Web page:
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How Your Body Uses Glucose: 4 Tips for Optimization and Regulation

The pancreas, which is part of both the digestive system and the endocrine system, is the organ most directly involved in regulating our blood sugar levels.In healthy people with blood glucose levels in a normal range, it’s responsible for producing enzymes to help break down food as well as producing the hormone insulin, which helps to control blood sugar levels more directly. Let’s follow the path of dietary sugars – from ingestion to utilization – to better understand how our bodies take in and use those sugars every day.

Blood Glucose Absorption and Metabolism

Food provides fuel to our body. Carbohydrates – sugars, specifically – provide quick, easily converted forms of fuel for the body, beginning in the digestive system. This is compared to proteins and fats, which involve more complex processes to break down. Carbohydrate digestion begins in the mouth with enzymes in our saliva that begin to break down large pieces of food into smaller components. This process continues into the stomach and intestines where the food is broken down into such small molecules of sugars that they can be absorbed into the blood stream. These molecules of sugar (fructose, galactose, and glucose) are called monosaccharides, and are the smallest unit of sugar. In various combinations, they compose more common sugars that you might know:

Glucose + Fructose = Sucrose (table sugar)

Galactose + Glucose = Lactose (found in milk)

Glucose + Glucose = Maltose

Monosaccharides then travel to the liver where they can be processed and distributed throughout the body as needed. Working as the command center for the body, the liver translates all the inputs from the body to assess what it needs and sends glucose out as needed for functions like exercise or studying or even sleeping. When blood sugar reaches its destination, proteins called glucose transporters will travel to the surface of the cell to create a “tunnel” for glucose to go through. This final step is how sugar “leaves” the blood and can carry out important functions in the many organs of the body.



Blood Glucose Regulation

Because blood sugar keeps us alive and functioning, the body aims to closely monitor and maintain blood sugar levels. Blood glucose is regulated primarily through two hormones - insulin and glucagon – produced in the pancreas as part of the endocrine system.

Regulation with Insulin

Let’s start with insulin. We may think of insulin as “bad” because we hear terms like insulin resistance as part of metabolic challenges. But insulin is simply a signal to the body that it can grow because there are sufficient nutrients (sugar in this case) present. This can obviously become an issue when there is an overabundance of nutrients, but your body needs insulin to grow and function.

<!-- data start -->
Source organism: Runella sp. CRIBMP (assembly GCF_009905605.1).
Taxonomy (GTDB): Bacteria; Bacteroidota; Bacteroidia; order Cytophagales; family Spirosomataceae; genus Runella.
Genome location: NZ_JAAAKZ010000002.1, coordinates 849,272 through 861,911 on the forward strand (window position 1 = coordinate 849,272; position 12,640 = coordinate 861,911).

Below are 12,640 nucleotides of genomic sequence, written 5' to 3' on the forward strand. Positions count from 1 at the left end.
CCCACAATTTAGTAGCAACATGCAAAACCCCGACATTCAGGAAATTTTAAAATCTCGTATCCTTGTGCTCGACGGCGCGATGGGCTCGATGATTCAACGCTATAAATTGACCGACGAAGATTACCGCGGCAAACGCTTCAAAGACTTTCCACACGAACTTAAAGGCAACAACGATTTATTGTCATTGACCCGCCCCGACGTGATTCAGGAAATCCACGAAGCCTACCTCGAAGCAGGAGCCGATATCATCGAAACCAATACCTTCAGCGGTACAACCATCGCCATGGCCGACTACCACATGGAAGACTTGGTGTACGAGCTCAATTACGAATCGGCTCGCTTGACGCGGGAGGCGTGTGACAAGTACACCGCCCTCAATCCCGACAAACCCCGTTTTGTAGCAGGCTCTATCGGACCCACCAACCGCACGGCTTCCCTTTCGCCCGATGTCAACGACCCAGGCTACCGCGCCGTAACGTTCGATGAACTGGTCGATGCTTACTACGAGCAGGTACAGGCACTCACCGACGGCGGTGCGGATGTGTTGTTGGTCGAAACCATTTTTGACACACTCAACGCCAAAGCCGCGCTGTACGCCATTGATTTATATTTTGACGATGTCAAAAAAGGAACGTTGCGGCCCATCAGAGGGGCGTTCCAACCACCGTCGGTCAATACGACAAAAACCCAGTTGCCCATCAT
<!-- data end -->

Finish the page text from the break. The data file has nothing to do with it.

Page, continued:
Let’s zoom in on how this regulation happens in bodies of those who have normal blood glucose levels.  Upon absorption, glucose travels in the blood, and some will arrive at the pancreas. The pancreas detects glucose and releases insulin from beta cells in response.2 Insulin then travels throughout the body where it results in a blood glucose-lowering effect. It lowers blood glucose by helping cells in the body import glucose, therefore removing it from the blood and into organs that need it for fuel.2 Specifically, when insulin reaches the outside of a cell, it initiates a signaling cascade that results in glucose transporters coming to the cell surface where they provide an avenue for glucose to enter.2 Think of it as a lock and key - insulin is the key that unlocks the cell so

To summarize, after a meal,  your healthy body will absorb sugar which signals to the pancreas to release insulin. Insulin then travels throughout the body and tells cells to import glucose, removing it from the blood.


Regulation with Glucagon

But what happens if you’ve skipped breakfast or had an intense, long workout with little food beforehand? At this point, your body would probably be running low on blood sugar. This is where glucagon comes into play. Glucagon is also a hormone produced by the pancreas, but in the alpha cells instead of beta cells.2 Glucagon opposes the actions of insulin - it works to increase blood glucose levels.2 To prevent mixed messages, glucose stimulates insulin but inhibits glucagon. When blood glucose levels are too low, glucagon signals to the liver to convert stored glucose, called glycogen, into a usable form of glucose that can then enter the bloodstream and travel to cells that need it.2 Glucagon can also stimulate the liver to utilize amino acids or lipids in the body for conversion to glucose if needed. Glucagon is released in response to hypoglycemia, prolonged fasting, exercise, and high protein meals.3

Other factors affect the action of these hormones as well as other organs in the body to regulate blood sugar levels. Sleep, exercise, stress, meal composition and timing, and hormones can all affect how blood glucose is metabolized and regulated in the body. Read more in our post, 3 Unexpected Triggers for Your Body’s Blood Sugar to Rise

Glands in the Endocrine System That Influence Blood Glucose